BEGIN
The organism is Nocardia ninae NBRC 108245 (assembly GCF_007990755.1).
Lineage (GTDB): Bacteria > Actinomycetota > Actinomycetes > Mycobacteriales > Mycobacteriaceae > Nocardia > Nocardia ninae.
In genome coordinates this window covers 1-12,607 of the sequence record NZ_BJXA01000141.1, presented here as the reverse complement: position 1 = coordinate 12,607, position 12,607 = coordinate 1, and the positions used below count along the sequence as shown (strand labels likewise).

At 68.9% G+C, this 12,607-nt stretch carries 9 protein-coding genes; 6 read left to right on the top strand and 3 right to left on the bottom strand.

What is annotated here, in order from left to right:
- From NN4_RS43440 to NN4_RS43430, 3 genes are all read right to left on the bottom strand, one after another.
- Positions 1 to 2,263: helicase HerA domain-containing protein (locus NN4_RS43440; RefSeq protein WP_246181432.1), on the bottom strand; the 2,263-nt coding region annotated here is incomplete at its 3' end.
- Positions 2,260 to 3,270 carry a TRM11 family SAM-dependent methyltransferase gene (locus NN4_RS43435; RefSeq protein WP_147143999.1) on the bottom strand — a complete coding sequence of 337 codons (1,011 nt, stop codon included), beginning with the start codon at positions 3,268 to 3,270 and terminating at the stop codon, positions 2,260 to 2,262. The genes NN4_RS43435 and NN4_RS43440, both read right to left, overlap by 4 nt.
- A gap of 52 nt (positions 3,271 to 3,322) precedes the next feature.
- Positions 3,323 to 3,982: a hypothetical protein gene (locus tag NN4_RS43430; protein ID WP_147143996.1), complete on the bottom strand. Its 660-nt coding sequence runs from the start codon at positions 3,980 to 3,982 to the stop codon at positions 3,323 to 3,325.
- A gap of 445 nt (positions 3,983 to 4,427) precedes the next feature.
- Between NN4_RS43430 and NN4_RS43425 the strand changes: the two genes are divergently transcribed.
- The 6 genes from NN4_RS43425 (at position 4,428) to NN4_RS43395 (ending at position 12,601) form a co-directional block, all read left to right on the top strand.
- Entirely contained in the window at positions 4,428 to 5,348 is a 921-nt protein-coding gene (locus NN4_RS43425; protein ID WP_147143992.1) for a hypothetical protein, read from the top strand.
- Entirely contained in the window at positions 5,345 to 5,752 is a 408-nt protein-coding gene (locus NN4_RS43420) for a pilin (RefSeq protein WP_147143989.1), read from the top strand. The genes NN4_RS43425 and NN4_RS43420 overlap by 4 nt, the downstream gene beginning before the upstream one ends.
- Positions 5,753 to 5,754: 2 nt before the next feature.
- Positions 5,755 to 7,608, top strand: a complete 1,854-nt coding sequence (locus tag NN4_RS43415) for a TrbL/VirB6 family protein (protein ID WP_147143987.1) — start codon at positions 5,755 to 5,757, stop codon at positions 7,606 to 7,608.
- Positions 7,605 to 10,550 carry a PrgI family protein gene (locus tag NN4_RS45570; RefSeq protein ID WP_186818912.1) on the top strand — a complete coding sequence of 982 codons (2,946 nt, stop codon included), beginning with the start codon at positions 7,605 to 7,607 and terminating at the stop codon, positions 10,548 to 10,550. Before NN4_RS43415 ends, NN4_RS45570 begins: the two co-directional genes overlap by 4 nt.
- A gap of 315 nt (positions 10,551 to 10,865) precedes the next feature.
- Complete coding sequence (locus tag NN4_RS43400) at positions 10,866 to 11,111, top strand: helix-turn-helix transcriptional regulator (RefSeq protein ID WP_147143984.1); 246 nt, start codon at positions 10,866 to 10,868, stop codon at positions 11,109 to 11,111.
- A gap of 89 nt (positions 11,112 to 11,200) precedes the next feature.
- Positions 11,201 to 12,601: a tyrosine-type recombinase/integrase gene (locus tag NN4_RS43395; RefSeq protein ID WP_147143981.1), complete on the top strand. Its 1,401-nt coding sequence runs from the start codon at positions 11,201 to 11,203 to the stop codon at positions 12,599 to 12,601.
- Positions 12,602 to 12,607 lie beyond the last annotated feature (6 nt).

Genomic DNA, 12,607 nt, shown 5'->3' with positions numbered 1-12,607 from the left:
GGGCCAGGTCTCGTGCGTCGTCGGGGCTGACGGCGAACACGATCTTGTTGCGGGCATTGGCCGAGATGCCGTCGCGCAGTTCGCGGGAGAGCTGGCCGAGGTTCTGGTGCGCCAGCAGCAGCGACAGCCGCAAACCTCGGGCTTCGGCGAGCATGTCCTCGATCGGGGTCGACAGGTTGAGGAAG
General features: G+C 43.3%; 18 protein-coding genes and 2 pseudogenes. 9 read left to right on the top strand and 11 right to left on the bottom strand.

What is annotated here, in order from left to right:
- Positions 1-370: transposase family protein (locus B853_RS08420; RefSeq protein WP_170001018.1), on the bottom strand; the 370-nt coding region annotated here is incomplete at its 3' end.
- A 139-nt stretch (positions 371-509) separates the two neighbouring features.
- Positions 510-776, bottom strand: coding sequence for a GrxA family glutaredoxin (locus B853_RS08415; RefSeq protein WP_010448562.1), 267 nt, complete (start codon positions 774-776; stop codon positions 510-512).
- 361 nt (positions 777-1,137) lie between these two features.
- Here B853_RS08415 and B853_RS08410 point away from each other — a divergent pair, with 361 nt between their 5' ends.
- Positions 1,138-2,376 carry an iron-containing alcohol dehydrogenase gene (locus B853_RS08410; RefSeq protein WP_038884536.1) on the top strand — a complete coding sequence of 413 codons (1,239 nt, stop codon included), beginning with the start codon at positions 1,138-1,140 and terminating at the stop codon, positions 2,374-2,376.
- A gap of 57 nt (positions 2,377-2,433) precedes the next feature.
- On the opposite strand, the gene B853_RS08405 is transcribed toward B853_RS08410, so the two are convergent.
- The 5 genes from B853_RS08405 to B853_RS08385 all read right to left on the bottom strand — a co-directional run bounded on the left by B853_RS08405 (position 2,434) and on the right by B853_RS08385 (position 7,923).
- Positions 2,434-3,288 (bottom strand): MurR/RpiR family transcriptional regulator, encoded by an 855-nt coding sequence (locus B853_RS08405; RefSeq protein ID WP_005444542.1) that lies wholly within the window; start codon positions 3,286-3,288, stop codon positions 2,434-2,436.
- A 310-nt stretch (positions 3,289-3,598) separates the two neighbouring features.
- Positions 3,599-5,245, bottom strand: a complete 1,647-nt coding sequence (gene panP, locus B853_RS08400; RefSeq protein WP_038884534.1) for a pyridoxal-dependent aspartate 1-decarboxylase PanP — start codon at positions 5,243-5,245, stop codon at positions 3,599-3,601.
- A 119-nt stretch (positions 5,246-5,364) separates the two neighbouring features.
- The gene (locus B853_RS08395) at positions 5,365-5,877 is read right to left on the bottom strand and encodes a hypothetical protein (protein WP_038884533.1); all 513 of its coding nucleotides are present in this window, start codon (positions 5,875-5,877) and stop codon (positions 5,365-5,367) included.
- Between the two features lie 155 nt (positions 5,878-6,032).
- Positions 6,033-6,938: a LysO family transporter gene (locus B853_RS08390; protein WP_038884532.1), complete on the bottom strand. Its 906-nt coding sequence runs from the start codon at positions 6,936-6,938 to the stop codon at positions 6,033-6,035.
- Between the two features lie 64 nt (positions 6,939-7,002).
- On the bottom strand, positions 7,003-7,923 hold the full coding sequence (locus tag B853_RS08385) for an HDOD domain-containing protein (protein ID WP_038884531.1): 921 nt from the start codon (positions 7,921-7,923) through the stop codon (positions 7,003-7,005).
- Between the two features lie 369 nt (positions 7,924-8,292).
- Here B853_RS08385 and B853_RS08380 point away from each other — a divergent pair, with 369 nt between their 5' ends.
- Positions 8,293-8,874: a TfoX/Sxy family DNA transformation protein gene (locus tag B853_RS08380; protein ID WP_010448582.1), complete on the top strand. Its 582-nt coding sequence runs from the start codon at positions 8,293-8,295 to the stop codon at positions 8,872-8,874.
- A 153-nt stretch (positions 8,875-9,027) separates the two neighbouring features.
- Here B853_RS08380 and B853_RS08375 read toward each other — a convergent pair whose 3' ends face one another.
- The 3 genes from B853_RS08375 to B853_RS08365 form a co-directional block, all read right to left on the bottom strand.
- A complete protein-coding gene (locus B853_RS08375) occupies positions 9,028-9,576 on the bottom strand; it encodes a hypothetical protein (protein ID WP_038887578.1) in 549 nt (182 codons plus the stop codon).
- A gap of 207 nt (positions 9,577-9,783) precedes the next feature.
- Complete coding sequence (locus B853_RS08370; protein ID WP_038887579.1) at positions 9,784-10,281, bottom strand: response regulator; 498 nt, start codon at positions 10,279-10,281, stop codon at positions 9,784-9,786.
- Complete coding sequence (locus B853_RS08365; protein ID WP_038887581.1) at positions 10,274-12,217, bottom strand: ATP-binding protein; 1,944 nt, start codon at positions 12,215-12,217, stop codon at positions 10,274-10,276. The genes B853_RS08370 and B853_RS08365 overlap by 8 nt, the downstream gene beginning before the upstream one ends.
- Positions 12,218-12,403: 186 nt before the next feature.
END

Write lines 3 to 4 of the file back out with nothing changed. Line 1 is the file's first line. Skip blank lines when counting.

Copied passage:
In genome coordinates this window covers 1-12,607 of the sequence record NZ_BJXA01000141.1, presented here as the reverse complement: position 1 = coordinate 12,607, position 12,607 = coordinate 1, and the positions used below count along the sequence as shown (strand labels likewise).

At 68.9% G+C, this 12,607-nt stretch carries 9 protein-coding genes; 6 read left to right on the top strand and 3 right to left on the bottom strand.